Starting with howard stern's beloved co-host, robin quivers, opening up about her remarkable recovery from cancer. She secretly underwent chemotherapy for 15, lock months. And is now, cancer-fe. Abc's... See More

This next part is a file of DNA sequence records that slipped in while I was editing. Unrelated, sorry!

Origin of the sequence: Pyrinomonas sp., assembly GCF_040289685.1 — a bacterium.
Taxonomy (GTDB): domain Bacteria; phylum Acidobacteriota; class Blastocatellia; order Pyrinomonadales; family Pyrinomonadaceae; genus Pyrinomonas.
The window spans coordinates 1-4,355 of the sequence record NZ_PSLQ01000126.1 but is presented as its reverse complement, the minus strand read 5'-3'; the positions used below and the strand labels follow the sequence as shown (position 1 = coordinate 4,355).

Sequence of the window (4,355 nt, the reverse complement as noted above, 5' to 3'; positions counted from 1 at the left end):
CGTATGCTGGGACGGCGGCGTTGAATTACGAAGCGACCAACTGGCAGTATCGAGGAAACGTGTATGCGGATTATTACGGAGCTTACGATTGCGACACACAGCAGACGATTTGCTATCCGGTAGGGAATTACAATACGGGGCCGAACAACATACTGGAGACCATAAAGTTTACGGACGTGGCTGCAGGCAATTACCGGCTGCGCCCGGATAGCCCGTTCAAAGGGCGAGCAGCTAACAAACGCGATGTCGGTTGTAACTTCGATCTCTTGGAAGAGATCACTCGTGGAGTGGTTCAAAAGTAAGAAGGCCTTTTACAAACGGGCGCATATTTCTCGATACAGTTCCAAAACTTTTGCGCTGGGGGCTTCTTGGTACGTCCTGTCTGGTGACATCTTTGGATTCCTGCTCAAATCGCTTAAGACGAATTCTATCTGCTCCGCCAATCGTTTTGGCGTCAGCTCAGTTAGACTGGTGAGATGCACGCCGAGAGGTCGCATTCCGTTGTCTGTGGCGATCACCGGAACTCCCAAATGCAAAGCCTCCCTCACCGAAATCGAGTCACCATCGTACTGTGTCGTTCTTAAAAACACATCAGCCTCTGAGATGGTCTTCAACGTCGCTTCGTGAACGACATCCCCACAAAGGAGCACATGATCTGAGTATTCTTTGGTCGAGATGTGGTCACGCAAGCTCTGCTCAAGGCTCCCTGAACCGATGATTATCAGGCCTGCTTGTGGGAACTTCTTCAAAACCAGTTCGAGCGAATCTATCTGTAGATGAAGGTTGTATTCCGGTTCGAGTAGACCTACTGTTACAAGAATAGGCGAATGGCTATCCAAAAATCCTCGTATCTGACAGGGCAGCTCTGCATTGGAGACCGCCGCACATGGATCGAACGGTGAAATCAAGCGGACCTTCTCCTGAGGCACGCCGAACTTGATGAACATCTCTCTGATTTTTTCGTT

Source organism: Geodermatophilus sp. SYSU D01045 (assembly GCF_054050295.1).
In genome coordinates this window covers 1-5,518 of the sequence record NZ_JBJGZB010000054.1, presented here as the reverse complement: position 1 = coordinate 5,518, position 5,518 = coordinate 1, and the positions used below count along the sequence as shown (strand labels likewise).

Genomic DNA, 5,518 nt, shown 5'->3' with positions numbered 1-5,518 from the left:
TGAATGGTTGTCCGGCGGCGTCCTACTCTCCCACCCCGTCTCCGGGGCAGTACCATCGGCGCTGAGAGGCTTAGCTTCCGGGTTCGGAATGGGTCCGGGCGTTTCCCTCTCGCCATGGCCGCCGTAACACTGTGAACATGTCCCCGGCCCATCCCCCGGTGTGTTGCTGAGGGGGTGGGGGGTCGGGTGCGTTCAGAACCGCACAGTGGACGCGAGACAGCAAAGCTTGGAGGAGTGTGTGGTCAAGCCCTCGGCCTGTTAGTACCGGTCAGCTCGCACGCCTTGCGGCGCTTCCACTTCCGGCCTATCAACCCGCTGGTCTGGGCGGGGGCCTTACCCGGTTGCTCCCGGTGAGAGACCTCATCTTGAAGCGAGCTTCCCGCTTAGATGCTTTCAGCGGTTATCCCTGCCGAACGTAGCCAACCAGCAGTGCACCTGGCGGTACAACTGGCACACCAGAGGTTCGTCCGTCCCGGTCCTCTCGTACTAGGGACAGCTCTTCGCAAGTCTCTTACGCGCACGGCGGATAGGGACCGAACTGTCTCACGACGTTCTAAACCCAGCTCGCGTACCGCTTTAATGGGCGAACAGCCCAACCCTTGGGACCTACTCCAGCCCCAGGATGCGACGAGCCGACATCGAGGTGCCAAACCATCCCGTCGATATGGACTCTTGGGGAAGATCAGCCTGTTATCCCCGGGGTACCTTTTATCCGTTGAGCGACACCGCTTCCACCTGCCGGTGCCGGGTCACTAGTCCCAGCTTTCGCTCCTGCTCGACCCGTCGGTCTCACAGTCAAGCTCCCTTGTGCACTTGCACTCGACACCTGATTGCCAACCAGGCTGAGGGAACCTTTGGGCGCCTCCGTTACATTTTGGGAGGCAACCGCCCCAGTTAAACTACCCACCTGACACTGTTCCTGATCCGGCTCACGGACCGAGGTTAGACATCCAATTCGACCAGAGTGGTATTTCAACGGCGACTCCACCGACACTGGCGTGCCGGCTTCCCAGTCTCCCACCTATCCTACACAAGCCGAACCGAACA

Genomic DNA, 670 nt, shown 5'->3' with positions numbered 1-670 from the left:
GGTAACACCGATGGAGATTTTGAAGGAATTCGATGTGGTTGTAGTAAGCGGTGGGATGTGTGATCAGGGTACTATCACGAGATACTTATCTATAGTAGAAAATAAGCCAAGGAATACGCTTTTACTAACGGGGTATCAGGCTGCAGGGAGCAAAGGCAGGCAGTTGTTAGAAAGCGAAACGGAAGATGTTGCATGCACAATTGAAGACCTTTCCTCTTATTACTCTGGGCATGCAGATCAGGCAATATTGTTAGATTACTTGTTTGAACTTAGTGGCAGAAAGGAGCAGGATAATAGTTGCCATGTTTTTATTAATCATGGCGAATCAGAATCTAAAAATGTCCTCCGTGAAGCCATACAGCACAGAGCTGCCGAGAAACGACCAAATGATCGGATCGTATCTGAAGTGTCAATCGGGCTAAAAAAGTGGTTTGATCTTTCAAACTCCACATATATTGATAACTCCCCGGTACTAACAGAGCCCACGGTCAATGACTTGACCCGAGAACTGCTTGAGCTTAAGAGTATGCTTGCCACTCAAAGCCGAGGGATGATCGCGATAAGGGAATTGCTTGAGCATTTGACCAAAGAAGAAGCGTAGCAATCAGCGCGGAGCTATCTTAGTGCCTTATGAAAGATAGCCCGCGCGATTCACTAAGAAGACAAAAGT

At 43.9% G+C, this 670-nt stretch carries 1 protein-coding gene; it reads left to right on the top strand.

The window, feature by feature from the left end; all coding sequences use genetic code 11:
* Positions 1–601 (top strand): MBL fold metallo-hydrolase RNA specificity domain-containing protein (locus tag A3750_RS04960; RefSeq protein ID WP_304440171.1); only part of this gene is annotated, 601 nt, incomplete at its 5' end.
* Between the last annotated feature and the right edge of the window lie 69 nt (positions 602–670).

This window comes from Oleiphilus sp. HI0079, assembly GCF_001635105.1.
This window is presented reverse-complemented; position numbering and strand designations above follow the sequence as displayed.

Starting with howard stern's beloved co-host, robin quivers, opening up about her remarkable recovery from cancer. She secretly underwent chemotherapy for 15, lock months. And is now, cancer-fe. Abc's paula faris has that story. Reporter: She's been shock jock howard stern's radio wingwoman for over 30 years. Robin has not been in the studio. How long has it been? It's been over a year. Reporter: But robin quivers called in to deliver her own shocking news on stern's show on monday. There was a mass in my pelvis. Robin told me before the operation that it was cancer. Reporter: The 61-year-old quivers, revealed she took that year-long absence, after doctors discovered a cancerous growth in her uterus 15 months ago. I was making funeral arrangements. It was sounding very dire. Reporter: Now, she says, after multiple surgeries, radiation and chemotherapy, she is cancer-free. But before she was given a clean bill of health, she thought she wouldn't make it. The fact there was three treatments, does have it go along with it spreading outside the uterus. Reporter: The normally unemotional stern, said he would not have continued his show without his dear friend. Describing how difficult it was to watch her suffer. I remember feeling very distraught. Robin means more to me than anything. You know, seeing her go through this just tore me up, I'll be honest. Howard was very frank about it. He said that robin quivers is his backbone. Is his strength. Reporter: The american concert society says there will be an estimated 50,000 new cases of uterine cancer alone. 8,000 of which can be fatal. The shock jock and his loyal wingwoman, counting their blessings. The thought of losing you, it was unbearable. I would get into tremendous crying jags. People go don't understand how the people who love them save their lives. Reporter: For "good morning america," paula faris, abc news, new york. What a great smile. Again, we're so thankful she is doing well. We're going to bring in dr. Jennifer ashton, who is an obgyn. Tell us what we need to know about this cancer. It's the most common cancer with the female's tract. And a woman has 1 in 38 average lifetime risk chance of getting end meet treel cancer. A beautiful and talented robin, made her mess her message. How can women know? How common it is. How can they know if they have it? If they should be checked for it? Again, this is a conversation women need to have with their gynecologists. Any bleeding whatever needs to be evaluated. Usually that's done with a sonogram and a biopsy. And a procedure known as a dnc. Very straightforward. You have to speak to your gynecologist. Is there anything women can do to prevent this? The most incredible thing that few people actually know about. Take birth control pills can reduce the risk later in life. And that continues well after men pause. That's an easy thing, if you're under 50. A lot of people are wondering right now, taking birth control, doesn't that come with its own set of risks? Not for ovarian cancer. We're in gyn cancer awareness month. This the a conversation you want to have. Last very important fact. If a woman is diagnosed with this type of cancer, this is something you want to go to a gyn oncologist for. This is a specialized procedure. And the fact that she stepped forward, having this conversation we might not otherwise have. All good. Thank you. Welcome back, robin. We're going to turn to miley
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